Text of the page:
Remember to get skin-on fillets. The skin protects the fillets from burning when you're cooking the second side. You separate the fillets from the skins with a spatula when they're done. Any burning is done on the skin which is discarded. The skin keeps the fillet together until you scoop it off with a spatula.

I've been frustrated when I wanted this recipe for dinner and the market had only skinless fillets. It's almost as if they think nobody would want the skin on.
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Old 04-09-2012, 09:36 PM   #5
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It ain't been stolen yet... Gimme time.

Your right it is frustrating to find Salmon that still has the skin on it. IMHO if your going to grill it and want moist fillets it's a must have. Unless your into dry as chalk Salmon.

Every time I try to grill it flesh side up first, to get the marks,turn it over to skin side down to finish up, the meaty side always stuck to the grill. Drove me insane. Until I wised up.

Turned on one more burner kept it on low. Now I start them skin side up. Meaty side basted and moved over flipped to finish. Now they slide right off intact. Remove it when done. Let it rest and slide a butter knife under it. The skin slips right off.
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Old 04-09-2012, 09:41 PM   #6
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I'm going to have to try this, I can not cook salmon well unless you count salmon cakes! :)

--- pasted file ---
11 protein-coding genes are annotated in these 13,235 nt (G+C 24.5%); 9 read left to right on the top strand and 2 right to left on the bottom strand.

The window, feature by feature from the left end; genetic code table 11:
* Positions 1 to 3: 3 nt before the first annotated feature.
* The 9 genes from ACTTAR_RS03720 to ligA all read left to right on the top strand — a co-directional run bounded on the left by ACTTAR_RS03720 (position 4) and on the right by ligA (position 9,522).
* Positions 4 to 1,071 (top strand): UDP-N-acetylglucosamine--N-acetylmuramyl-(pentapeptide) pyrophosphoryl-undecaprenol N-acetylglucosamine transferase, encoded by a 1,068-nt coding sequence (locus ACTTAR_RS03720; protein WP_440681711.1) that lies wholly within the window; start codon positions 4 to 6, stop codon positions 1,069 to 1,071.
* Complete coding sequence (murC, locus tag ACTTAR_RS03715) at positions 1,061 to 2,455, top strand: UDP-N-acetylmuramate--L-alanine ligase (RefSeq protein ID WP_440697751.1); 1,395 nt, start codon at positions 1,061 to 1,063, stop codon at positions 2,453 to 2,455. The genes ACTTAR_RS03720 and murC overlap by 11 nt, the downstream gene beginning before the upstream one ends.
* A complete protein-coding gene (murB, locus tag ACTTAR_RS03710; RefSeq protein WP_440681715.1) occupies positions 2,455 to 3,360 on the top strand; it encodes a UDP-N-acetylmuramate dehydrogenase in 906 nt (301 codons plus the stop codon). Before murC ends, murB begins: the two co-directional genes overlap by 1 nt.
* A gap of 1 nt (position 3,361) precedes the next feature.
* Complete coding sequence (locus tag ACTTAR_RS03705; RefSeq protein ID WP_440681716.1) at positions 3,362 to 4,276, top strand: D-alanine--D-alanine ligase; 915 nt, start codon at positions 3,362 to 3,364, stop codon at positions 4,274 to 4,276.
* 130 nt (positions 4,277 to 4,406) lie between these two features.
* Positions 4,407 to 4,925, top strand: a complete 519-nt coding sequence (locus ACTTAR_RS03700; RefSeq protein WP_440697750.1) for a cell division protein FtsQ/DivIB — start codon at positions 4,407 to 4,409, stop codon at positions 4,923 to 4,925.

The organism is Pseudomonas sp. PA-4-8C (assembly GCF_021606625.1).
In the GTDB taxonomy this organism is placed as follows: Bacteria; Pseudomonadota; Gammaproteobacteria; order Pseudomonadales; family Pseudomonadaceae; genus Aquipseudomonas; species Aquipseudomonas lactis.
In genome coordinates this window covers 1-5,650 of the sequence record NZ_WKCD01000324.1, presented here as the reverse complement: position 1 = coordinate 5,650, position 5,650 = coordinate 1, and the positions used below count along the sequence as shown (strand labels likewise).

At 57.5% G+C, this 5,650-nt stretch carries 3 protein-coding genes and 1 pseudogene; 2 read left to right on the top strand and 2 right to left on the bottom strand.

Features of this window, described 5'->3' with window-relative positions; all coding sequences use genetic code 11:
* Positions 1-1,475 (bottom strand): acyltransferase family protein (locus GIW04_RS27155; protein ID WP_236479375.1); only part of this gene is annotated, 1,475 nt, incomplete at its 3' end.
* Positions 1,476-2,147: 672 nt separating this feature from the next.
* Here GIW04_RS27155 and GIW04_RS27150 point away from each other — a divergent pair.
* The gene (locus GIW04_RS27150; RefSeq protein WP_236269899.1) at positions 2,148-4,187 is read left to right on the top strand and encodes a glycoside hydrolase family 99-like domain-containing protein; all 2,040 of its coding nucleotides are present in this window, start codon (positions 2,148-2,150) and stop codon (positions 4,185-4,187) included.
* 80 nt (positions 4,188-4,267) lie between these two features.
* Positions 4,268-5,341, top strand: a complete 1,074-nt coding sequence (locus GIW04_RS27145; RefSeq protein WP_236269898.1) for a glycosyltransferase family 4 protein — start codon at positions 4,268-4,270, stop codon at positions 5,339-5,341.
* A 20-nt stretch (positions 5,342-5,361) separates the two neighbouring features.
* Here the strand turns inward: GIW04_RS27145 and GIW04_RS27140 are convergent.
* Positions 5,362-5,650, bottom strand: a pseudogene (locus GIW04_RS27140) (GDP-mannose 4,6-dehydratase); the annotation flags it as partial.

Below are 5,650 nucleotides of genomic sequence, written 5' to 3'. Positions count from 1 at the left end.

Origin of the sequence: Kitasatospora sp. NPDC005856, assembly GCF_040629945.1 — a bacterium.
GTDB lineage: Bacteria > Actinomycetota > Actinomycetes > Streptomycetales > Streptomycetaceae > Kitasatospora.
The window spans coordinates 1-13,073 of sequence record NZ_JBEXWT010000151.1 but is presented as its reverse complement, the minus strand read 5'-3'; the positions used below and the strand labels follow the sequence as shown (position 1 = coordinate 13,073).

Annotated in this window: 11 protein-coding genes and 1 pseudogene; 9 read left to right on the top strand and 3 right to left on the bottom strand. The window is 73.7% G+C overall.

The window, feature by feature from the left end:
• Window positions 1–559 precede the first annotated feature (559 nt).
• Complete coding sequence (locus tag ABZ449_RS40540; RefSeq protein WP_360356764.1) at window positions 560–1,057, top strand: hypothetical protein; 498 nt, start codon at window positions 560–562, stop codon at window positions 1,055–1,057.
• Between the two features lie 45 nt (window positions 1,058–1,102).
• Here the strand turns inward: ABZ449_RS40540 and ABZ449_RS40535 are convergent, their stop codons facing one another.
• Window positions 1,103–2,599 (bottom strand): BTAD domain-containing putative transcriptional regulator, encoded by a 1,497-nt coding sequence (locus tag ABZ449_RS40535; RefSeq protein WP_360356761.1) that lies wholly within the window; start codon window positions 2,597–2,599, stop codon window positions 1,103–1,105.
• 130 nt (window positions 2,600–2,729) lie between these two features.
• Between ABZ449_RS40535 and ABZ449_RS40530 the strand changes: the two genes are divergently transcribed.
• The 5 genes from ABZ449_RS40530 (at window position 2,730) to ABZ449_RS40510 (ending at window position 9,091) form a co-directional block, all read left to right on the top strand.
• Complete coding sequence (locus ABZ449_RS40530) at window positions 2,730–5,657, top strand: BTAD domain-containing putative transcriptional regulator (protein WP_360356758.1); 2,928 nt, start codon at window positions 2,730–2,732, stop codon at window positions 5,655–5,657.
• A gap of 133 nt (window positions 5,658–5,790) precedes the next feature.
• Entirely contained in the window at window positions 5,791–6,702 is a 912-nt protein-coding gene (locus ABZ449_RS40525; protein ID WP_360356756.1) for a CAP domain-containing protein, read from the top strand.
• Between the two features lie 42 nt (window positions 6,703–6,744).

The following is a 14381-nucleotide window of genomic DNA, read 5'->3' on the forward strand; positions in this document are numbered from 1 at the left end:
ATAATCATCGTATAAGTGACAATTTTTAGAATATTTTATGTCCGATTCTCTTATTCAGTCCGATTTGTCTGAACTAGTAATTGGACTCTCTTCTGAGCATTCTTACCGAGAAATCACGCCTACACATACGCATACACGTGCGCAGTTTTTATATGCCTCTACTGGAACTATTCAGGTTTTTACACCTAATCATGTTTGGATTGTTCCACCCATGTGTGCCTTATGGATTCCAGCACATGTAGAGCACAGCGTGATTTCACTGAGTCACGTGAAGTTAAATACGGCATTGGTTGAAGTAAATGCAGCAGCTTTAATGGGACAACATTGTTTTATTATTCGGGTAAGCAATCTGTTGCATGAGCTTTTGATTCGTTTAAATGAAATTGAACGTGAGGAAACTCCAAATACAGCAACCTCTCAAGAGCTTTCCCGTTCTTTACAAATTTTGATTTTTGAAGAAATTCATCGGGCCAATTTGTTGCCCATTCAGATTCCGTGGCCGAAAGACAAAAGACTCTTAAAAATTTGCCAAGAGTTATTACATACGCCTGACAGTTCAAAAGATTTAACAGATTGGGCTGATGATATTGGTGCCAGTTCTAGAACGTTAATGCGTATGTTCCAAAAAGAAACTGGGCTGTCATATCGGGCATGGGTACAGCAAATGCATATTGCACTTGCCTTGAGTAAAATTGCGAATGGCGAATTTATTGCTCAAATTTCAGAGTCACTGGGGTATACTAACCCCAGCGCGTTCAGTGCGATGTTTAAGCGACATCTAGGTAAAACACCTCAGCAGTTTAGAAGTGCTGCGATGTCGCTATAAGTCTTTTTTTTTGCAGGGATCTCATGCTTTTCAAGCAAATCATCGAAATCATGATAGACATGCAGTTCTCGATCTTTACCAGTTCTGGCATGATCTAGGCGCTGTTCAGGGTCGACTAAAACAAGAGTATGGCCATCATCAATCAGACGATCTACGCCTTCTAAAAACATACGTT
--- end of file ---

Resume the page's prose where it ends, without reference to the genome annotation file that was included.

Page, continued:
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Old 04-09-2012, 10:30 PM   #7
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Quote:
Originally Posted by Chef Munky View Post
It ain't been stolen yet... Gimme time.

Your right it is frustrating to find Salmon that still has the skin on it. IMHO if your going to grill it and want moist fillets it's a must have. Unless your into dry as chalk Salmon.

Every time I try to grill it flesh side up first, to get the marks,turn it over to skin side down to finish up, the meaty side always stuck to the grill. Drove me insane. Until I wised up.

Turned on one more burner kept it on low. Now I start them skin side up. Meaty side basted and moved over flipped to finish. Now they slide right off intact. Remove it when done. Let it rest and slide a butter knife under it. The skin slips right off.
Well of course I'm kidding. There are no original recipes, except in the minds of those who thought them up, doubtlessly original in their own minds but nobody ever knows if some predecessor thought the same thought previously. I came up with the recipe in the OP with my original idea but I'm sure others have conceived of the same or similar recipes many times in the past. But I like to think of it as my "original" idea.